MAVEN REACHES MARS: Home Poems and Space Probes in Four Fascicles looks around at a world in crisis and asks, “Where am I?” and “How did I get here?” and by the way, “Who am I?” The answers come wryly, ruefully, sometimes playfully, in poems prompted by the day’s news, by fading family photos, by existential fears and poignant twin grandchildren.
Johnson’s poetry reaches out in a conversational style and, like Robert Frost and Emily Dickinson, she writes the reader into the poem. These were the poets her grandmother and mother quoted so often in Kansas and Colorado, decades before Jane moved to Amherst, where Frost and Dickinson are part of the local landscape. But Johnson’s background is beyond fandom. Her early leadings coalesced in the MFA writing program at Goddard College, where she learned from such mentors as Stephen Dobyns, Thomas Lux, Louise Gluck, Robert Hass, and Donald Hall.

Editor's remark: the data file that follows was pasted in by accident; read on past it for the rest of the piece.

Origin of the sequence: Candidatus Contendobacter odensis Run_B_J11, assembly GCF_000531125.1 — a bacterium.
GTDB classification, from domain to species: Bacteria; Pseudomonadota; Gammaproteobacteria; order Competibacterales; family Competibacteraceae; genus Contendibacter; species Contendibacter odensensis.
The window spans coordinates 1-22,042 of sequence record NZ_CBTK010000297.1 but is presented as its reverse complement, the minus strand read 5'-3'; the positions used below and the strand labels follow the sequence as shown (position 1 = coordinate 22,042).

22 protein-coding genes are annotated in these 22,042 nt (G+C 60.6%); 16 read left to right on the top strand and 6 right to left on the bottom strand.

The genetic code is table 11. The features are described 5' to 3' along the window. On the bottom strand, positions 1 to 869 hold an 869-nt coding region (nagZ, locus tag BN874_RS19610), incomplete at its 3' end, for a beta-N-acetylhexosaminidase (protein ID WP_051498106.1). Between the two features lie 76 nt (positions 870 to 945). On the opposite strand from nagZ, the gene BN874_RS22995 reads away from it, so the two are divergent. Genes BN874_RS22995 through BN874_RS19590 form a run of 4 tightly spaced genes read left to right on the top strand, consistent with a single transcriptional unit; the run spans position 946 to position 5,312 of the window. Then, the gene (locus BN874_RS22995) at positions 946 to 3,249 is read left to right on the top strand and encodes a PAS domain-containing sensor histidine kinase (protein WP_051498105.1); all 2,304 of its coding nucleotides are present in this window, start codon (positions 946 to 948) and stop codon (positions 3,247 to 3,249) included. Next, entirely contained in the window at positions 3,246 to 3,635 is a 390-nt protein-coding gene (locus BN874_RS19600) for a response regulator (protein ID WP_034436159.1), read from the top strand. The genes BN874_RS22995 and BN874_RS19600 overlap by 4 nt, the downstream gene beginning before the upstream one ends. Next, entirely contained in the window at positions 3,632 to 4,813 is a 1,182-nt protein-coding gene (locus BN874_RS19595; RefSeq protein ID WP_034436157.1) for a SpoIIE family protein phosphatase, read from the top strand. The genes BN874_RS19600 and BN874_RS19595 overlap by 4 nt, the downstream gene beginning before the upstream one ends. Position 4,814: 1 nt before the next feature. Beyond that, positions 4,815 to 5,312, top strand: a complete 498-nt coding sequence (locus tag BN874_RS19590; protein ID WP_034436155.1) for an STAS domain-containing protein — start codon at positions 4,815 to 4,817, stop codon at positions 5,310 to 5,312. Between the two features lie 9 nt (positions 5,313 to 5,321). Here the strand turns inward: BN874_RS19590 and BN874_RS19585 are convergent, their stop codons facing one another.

Jane McPhetres Johnson’s first published book is a life’s work—more than 90 poems all in one place, painstakingly edited and carefully curated over a 50-year pursuit that has largely been a solo flight. Now, with intricate drawings by Portuguese artist Maria Greene, in the pandemic year of 2020, in the narrow window between Halloween and a momentous election day, Johnson’s compelling personal and political opus Maven Reaches Mars finally arrives.